Gift of a Lifetime: How a Kidney Transplant Redefined a Friendship Forever
“If you need my kidney, you can have it.” James Boyette didn't hesitate when he learned the details of friend Alejandro's health.
The 23-year-old Alejandro Hortet had recently visited the student health clinic at Boise State University after being told his blood pressure was too high to give blood. He told the doctors he often felt sick to his stomach and had lost some weight. They ran some tests and scheduled an appointment for 4:00 p.m. that afternoon to give him the results. But he was gone only a couple hours when the clinic called and told him to return at once.
Alejandro’s creatinine level, a marker for kidney disease, was “off the charts,” he recalls. “Normal is around 1 milligram per deciliter, and mine was 26,” he says. “The doctors were surprised I was able to walk and talk normally. They said I should be in the ground.”
Alejandro spent the next seven days in the hospital receiving dialysis. Doctors explained that he would need a transplant. The bad news left him wondering how he was going to graduate from college and start his new engineering job in Detroit in a month. When James offered his kidney, Alejandro didn’t quite believe him. “I said thank you, I appreciate it, but right now I’m trying to figure out how to get to Michigan. But James kept checking up on me and saying he was willing to give me his kidney. It became evident he was serious,” Alejandro says.
Alejandro and James had been friends since Alejandro was an exchange student from Colombia at James’ high school in Boise, Idaho. When Alejandro returned to attend Boise State University, they reconnected, even rushing the same fraternity. Still, Alejandro wasn’t ready for the commitment James showed over the next months. Between May and October, James made three visits to Detroit, traveling on his days off from work – twice for testing and finally for the surgery. James, whom Alejandro describes as “very loyal,” wasn’t nervous about the surgery, except for the chance that he wouldn’t be a match. “The waiting list for kidney donors is two to three years, so I wanted to make sure it worked out,” says James.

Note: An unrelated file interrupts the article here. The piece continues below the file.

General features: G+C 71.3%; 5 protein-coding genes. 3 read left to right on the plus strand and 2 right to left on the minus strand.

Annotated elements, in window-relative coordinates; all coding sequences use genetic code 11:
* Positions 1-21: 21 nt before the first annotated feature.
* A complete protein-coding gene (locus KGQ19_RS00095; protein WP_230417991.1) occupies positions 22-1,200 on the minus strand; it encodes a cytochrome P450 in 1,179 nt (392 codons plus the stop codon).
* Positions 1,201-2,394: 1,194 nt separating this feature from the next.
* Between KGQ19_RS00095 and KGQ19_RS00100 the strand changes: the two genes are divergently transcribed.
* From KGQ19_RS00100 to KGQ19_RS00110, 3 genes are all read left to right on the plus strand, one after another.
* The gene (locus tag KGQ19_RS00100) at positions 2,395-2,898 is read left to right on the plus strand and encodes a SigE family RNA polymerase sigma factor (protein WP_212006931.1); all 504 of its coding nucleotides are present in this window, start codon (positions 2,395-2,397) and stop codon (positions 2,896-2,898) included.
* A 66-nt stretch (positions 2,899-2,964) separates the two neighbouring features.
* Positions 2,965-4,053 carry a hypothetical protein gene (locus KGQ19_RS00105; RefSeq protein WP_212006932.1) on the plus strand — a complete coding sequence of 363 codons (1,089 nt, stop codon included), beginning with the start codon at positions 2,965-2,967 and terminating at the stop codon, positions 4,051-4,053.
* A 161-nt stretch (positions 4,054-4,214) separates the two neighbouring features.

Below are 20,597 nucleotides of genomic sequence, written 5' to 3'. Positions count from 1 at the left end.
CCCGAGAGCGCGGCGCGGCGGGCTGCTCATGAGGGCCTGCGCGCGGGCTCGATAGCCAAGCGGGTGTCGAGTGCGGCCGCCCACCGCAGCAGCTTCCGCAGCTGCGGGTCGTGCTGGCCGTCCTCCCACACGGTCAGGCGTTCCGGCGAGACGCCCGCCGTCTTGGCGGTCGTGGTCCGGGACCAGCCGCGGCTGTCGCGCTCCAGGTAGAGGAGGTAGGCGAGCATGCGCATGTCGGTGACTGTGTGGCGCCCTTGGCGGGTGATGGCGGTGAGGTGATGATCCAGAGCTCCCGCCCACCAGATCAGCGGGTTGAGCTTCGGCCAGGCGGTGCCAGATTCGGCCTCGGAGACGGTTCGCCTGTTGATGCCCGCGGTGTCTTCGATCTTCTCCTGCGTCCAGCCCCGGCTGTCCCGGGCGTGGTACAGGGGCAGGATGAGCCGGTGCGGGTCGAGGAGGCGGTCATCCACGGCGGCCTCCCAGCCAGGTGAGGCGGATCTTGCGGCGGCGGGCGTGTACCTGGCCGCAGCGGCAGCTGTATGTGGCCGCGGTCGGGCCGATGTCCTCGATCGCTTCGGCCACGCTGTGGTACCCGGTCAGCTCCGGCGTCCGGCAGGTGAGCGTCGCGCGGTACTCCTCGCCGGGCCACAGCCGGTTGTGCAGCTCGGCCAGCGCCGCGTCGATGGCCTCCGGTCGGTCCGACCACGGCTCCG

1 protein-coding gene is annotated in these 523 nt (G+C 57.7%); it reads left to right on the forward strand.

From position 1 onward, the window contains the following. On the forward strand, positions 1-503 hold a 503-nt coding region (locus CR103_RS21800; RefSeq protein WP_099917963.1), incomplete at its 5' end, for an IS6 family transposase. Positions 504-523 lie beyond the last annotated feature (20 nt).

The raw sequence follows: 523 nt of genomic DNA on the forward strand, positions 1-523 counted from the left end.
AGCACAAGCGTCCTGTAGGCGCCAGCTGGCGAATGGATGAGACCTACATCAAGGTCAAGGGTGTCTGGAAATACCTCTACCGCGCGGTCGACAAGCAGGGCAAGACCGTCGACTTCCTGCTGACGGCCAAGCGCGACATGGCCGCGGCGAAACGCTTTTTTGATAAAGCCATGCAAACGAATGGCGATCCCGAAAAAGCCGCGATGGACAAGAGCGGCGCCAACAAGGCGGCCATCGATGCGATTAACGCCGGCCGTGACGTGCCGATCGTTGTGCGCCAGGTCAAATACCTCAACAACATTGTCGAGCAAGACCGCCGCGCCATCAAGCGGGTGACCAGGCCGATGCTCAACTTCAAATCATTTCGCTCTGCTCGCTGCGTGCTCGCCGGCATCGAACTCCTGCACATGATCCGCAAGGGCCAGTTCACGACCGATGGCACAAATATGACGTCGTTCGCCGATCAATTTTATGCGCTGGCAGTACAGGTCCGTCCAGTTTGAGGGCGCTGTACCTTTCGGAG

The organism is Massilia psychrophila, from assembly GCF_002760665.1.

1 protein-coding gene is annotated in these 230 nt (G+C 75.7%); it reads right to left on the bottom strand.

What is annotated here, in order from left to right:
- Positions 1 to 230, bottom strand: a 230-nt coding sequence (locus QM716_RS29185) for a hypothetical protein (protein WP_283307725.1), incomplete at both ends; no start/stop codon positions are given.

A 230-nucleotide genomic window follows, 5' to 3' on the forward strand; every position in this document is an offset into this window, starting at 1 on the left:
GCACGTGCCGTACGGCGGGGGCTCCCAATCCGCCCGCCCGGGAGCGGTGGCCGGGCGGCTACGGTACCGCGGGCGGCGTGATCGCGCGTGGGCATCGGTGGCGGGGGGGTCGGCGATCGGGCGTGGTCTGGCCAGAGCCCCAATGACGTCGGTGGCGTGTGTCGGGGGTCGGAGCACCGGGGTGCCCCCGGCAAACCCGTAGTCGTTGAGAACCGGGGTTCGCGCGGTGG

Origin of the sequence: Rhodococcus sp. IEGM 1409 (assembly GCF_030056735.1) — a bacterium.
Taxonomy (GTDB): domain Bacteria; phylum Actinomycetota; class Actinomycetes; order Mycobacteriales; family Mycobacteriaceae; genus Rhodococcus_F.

And work out it did. In a stroke of good luck, the doctors told James he was cleared to donate his kidney to his friend.
With the transplant procedure looming, Alejandro’s health care coordinator asked him if he was interested in a new type of robotic surgery that Henry Ford Hospital was using for kidney transplant recipients. Henry Ford Transplant Institute surgeons had recently begun using the DaVinci robotic transplant to insert and attach a kidney for recipients. Traditional kidney transplants require an 8-inch incision, but robotic kidney transplant creates just a 2-inch incision and four punctures in the abdomen for the robotic arms, explains Dr. Atsushi Yoshida, a Henry Ford transplant surgeon. It was Yoshida who used the DaVinci system to place Alejandro’s new kidney. The procedure is more comfortable for the patient and cuts down on recovery time.
All of this sounded great to Alejandro. With a bachelor of arts in mechanical engineering and a minor in biomedical engineering, he was more than interested in the technology. “I told my coordinator, ‘As long as I get to see the machine, I’m okay with it.’ ” The surgery went well, and after two days in the hospital, James was released; Alejandro went home the day after that. Both returned to work within a couple of weeks.
With the surgery in the past, Alejandro says he “feels like a different person.” He and his mom, Helena Covelli, are eager to return to his hometown of Medellin, Colombia, to visit his father and older brother. “The moment [the doctors] tell me yes, I’m taking time off to go home,” he says. And he’s taking James with him. “Next Christmas, we’re flying James to Colombia to spend the holiday with us. He’s like a brother now,” says Alejandro. “He’s part of our family.”